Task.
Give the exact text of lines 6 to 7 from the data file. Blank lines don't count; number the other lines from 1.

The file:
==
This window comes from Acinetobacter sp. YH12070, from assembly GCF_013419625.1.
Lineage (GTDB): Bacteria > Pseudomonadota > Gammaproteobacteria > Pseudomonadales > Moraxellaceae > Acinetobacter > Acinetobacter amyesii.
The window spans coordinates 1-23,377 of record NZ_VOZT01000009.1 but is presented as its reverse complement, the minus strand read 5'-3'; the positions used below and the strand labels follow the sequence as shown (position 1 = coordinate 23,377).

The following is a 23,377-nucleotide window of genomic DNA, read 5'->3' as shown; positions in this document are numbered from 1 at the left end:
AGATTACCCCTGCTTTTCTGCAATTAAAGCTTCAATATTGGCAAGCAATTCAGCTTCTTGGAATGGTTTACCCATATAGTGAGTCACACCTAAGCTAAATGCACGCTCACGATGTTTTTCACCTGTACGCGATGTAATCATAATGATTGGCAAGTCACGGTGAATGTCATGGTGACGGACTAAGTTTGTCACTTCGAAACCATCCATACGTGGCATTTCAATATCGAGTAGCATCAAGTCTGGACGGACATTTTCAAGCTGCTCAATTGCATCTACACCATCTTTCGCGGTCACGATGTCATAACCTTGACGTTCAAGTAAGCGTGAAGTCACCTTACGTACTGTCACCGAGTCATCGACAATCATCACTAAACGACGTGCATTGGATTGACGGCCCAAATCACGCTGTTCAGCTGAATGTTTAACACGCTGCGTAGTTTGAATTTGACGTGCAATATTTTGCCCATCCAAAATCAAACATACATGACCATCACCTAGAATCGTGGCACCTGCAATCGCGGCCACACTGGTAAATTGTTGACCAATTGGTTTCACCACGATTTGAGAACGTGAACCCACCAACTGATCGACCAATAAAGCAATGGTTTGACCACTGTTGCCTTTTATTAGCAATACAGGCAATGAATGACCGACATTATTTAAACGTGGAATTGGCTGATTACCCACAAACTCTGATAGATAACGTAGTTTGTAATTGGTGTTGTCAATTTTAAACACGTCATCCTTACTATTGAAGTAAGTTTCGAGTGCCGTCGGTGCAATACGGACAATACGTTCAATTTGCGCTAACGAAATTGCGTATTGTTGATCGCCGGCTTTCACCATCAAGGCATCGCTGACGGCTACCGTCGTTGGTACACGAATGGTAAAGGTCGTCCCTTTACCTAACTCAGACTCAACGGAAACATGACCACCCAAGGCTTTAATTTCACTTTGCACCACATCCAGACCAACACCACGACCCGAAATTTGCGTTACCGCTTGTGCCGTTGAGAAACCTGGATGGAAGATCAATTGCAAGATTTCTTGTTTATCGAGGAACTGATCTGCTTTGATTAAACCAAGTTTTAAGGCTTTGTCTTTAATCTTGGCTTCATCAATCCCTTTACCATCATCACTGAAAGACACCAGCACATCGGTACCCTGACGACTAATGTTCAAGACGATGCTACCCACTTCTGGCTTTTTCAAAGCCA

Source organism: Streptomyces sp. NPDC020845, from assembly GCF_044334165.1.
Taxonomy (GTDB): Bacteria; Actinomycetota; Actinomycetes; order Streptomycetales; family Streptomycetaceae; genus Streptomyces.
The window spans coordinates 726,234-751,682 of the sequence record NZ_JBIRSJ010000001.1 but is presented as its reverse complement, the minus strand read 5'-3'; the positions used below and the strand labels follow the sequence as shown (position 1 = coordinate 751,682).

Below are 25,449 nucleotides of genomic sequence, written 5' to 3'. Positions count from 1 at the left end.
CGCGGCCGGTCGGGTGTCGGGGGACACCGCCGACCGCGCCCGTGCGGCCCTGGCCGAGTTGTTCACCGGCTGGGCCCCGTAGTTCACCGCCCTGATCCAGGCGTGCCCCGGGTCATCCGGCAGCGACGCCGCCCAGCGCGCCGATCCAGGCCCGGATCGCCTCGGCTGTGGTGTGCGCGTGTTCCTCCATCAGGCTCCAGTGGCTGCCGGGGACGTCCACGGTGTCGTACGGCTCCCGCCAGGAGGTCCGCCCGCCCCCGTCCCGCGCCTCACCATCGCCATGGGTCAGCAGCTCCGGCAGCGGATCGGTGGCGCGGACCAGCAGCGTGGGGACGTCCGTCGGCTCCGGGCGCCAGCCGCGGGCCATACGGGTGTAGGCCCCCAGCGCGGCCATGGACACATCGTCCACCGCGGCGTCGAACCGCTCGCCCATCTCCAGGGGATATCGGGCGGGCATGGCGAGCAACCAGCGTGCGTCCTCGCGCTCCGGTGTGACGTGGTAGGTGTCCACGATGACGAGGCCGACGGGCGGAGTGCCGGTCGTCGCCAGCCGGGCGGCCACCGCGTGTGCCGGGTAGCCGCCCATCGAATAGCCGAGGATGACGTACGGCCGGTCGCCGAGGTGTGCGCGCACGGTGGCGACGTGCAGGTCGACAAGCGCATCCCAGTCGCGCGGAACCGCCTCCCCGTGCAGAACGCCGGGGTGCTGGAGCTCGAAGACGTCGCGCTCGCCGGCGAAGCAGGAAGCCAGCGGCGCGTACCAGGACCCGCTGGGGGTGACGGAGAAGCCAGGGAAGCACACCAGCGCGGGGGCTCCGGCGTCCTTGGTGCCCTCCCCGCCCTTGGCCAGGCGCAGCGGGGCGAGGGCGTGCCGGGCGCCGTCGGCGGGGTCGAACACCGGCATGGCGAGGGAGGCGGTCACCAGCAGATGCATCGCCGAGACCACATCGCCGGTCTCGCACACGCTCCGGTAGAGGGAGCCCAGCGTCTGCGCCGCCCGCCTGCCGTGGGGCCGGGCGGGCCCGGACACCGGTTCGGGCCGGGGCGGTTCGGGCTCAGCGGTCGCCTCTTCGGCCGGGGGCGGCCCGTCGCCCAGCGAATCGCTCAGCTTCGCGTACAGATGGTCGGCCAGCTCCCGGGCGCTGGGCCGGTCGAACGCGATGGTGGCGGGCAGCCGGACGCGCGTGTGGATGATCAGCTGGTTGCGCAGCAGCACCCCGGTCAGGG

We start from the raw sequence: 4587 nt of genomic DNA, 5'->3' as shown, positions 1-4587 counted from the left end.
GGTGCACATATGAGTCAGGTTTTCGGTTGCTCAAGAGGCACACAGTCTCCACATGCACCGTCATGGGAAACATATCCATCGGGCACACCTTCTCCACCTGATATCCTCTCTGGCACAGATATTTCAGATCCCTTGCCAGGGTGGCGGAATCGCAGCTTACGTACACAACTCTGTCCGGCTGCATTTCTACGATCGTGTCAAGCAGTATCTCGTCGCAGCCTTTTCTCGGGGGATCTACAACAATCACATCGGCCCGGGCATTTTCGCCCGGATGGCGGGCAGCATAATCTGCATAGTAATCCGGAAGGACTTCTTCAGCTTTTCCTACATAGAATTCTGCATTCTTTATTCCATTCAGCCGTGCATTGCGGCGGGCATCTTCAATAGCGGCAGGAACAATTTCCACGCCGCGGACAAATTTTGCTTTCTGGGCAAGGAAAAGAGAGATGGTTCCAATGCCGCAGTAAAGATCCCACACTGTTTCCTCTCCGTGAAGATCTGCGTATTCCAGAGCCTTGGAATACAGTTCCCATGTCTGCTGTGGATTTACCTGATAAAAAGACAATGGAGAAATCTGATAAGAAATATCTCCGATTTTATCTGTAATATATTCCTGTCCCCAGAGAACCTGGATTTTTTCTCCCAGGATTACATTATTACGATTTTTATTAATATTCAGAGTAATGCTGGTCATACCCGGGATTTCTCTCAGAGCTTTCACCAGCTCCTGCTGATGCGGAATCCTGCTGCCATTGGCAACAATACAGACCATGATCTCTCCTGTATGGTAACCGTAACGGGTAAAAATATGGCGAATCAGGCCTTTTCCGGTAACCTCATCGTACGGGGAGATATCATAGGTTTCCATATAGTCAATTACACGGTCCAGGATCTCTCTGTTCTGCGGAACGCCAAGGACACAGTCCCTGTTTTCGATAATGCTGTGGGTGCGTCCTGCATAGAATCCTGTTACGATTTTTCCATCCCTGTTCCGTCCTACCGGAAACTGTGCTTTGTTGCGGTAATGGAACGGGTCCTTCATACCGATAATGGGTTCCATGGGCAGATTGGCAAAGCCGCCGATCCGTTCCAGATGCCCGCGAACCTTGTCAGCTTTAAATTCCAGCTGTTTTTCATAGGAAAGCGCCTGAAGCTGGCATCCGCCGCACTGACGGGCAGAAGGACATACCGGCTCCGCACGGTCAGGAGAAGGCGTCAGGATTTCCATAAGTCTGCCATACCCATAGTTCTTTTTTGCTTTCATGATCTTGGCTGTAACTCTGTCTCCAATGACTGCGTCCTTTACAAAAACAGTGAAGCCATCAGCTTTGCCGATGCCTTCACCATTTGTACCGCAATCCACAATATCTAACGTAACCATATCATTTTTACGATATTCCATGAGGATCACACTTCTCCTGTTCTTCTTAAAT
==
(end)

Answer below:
Source organism: Streptomyces sp. NPDC020845, from assembly GCF_044334165.1.
Taxonomy (GTDB): Bacteria; Actinomycetota; Actinomycetes; order Streptomycetales; family Streptomycetaceae; genus Streptomyces.